Clinicians' accuracy in perceiving patients: its relevance for clinical practice and a narrative review of methods and correlates.
ABSTRACT A relatively unexplored aspect of clinicians' communication skill is their interpersonal sensitivity, or ability to perceive their patients accurately with regard to patients' feelings, desires, intentions, needs, physical states, personality, attitudes, beliefs, and values. The present article argues for the importance of this skill in clinical interactions and summarizes supportive research.
Reviews approaches to measuring interpersonal sensitivity and research on correlates of clinicians' and laypersons' interpersonal sensitivity.
Studies on clinicians' interpersonal sensitivity suggest that this skill could be improved. Furthermore, there are important correlates of clinicians' interpersonal sensitivity, including, on the patient's side, satisfaction, appointment-keeping adherence, and learning of conveyed information, and, on the clinician's side, awareness of patients' cues of anxiety and distress, commitment to patient-centered values, self-reported awareness of own emotions, and female gender. Furthermore, a very large non-clinical literature points to many other correlates of interpersonal sensitivity that are relevant to the clinical situation, including empathy, prosocial behavior, skill in negotiating, selling, teaching, and managing, better personal adjustment, and better interpersonal relationships. Research also suggests that interpersonal sensitivity is a trainable skill that could realistically be included in clinical education.
Clinicians' interpersonal sensitivity is an important component of quality of care and deserves further research.
This important skill should be incorporated into training programs to improve clinician-patient communication.
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ABSTRACT: The goal was to explore the clinical relevance of accurate understanding of patients' thoughts and feelings. Between 2010 and 2012, four groups of participants (nursing students, medical students, internal medicine residents, and undergraduate students) took a test of accuracy in understanding the thoughts and feelings of patients who were videorecorded during their actual medical visits and who afterward reviewed their video to identify their thoughts and feelings as they occurred (Test of Accurate Perception of Patients' Affect, or TAPPA). Participants' accuracy scores were then correlated with participants' attitudes toward patient-centered care, clinical course background, recall of clinical conversation, evaluations of clinical performance made by preceptors, evaluations of interpersonal skill made by standardized patients in clinical encounters, and independent coding of behavior in a clinical encounter. Accuracy in understanding patients' thoughts and feelings was significantly correlated with nursing students' clinical course experience, clinicians' favorable attitudes to psychosocial discussion, standardized patients' evaluations of medical students' interpersonal skill, independent coding of medical students' patient-centered behavior while taking a social history, and undergraduates' more accurate recall of what an actor-physician said on video. Accuracy in perceiving patients' thoughts and feelings can be objectively measured and is a skill relevant to clinical performance.Health Communication 06/2014; · 0.97 Impact Factor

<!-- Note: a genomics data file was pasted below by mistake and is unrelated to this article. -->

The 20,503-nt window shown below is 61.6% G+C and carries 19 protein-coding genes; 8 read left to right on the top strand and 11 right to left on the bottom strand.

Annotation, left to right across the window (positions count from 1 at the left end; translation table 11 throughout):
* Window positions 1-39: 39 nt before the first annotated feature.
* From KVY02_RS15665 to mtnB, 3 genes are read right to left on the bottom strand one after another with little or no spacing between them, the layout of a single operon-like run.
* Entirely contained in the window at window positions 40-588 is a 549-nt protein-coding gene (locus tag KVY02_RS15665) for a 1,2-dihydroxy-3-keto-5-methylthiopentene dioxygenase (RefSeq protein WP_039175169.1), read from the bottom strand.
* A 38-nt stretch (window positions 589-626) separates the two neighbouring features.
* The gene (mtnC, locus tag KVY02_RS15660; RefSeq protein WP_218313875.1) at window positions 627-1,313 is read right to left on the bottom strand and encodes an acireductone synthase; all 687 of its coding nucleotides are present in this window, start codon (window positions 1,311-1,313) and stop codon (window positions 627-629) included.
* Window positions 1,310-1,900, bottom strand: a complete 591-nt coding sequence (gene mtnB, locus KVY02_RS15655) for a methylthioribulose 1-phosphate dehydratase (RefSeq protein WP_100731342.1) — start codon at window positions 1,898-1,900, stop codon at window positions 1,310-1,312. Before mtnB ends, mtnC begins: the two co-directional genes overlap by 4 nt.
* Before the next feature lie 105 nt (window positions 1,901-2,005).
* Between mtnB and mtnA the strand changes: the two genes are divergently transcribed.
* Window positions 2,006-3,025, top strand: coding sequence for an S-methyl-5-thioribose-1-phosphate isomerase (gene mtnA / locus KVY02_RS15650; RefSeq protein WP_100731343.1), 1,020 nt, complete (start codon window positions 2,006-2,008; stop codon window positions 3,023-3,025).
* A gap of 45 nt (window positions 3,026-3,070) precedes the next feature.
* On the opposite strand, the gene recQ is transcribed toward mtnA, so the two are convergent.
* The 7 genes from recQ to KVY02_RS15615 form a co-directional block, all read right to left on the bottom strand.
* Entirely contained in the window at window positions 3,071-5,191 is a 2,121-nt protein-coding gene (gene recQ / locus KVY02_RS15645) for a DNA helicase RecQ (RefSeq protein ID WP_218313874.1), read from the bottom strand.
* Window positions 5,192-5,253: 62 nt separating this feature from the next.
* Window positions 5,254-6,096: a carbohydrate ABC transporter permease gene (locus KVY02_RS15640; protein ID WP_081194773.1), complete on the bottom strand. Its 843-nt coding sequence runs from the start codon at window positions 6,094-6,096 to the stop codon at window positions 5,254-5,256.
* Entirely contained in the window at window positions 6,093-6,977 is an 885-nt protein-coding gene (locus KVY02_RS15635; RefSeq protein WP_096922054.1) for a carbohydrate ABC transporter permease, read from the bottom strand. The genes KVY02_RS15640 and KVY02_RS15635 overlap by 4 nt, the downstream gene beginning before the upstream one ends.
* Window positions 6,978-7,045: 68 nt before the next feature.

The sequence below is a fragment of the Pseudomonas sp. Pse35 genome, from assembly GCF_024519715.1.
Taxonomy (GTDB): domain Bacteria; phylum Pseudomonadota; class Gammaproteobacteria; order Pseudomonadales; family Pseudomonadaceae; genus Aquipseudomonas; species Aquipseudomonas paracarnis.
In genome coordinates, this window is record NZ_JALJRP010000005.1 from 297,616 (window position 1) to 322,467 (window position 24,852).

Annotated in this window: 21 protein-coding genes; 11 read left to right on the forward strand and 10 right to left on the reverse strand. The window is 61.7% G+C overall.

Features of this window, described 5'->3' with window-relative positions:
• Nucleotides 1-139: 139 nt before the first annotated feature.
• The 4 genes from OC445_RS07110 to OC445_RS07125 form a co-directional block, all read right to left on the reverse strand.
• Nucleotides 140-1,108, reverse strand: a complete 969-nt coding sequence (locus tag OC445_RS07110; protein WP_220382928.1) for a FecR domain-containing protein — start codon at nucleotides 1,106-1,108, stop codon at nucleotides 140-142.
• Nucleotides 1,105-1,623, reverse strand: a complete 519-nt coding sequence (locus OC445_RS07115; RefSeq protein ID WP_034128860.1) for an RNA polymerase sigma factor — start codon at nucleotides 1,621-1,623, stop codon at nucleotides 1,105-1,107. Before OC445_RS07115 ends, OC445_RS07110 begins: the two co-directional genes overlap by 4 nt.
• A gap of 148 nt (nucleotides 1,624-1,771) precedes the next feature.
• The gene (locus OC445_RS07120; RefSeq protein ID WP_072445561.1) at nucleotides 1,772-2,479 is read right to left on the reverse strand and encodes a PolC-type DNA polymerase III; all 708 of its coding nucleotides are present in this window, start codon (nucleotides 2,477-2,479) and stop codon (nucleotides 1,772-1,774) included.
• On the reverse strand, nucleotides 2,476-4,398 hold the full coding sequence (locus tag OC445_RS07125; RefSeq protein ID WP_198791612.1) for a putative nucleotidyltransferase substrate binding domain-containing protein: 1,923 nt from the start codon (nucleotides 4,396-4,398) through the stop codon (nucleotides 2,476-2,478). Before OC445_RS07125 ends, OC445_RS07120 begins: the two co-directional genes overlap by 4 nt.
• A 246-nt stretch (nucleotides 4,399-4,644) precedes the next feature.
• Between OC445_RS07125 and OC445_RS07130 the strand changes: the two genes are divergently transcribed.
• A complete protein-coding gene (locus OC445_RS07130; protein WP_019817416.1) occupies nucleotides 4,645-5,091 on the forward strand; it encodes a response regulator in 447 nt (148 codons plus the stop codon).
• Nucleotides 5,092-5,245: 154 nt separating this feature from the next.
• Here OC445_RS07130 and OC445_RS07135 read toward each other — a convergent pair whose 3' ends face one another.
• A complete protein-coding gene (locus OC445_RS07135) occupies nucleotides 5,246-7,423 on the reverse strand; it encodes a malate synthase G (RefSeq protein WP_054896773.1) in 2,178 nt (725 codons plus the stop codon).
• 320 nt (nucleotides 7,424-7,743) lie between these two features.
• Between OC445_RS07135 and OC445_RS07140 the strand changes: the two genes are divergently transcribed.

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ABSTRACT: There is a gap in the medical education literature on teaching nonverbal detection and expression of empathy. Many articles do not address nonverbal interactions, instead focusing on "what to say" rather than "how to be." This focus on verbal communication overlooks the essential role nonverbal signals play in the communication of emotions, which has significant effects on patient satisfaction, health outcomes, and malpractice claims. This gap is addressed with a novel teaching tool for assessing nonverbal behavior using the acronym E.M.P.A.T.H.Y.-E: eye contact; M: muscles of facial expression; P: posture; A: affect; T: tone of voice; H: hearing the whole patient; Y: your response. This acronym was the cornerstone of a randomized controlled trial of empathy training at Massachusetts General Hospital, 2010-2012. Used as an easy-to-remember checklist, the acronym orients medical professionals to key aspects of perceiving and responding to nonverbal emotional cues. An urgent need exists to teach nonverbal aspects of communication as medical practices must be reoriented to the increasing cultural diversity represented by patients presenting for care. Where language proficiency may be limited, nonverbal communication becomes more crucial for understanding patients' communications. Furthermore, even in the absence of cultural differences, many patients are reluctant to disagree with their clinicians, and subtle nonverbal cues may be the critical entry point for discussions leading to shared medical decisions. A detailed description of the E.M.P.A.T.H.Y. acronym and a brief summary of the literature that supports each component of the teaching tool are provided.Academic medicine: journal of the Association of American Medical Colleges 05/2014; · 2.34 Impact Factor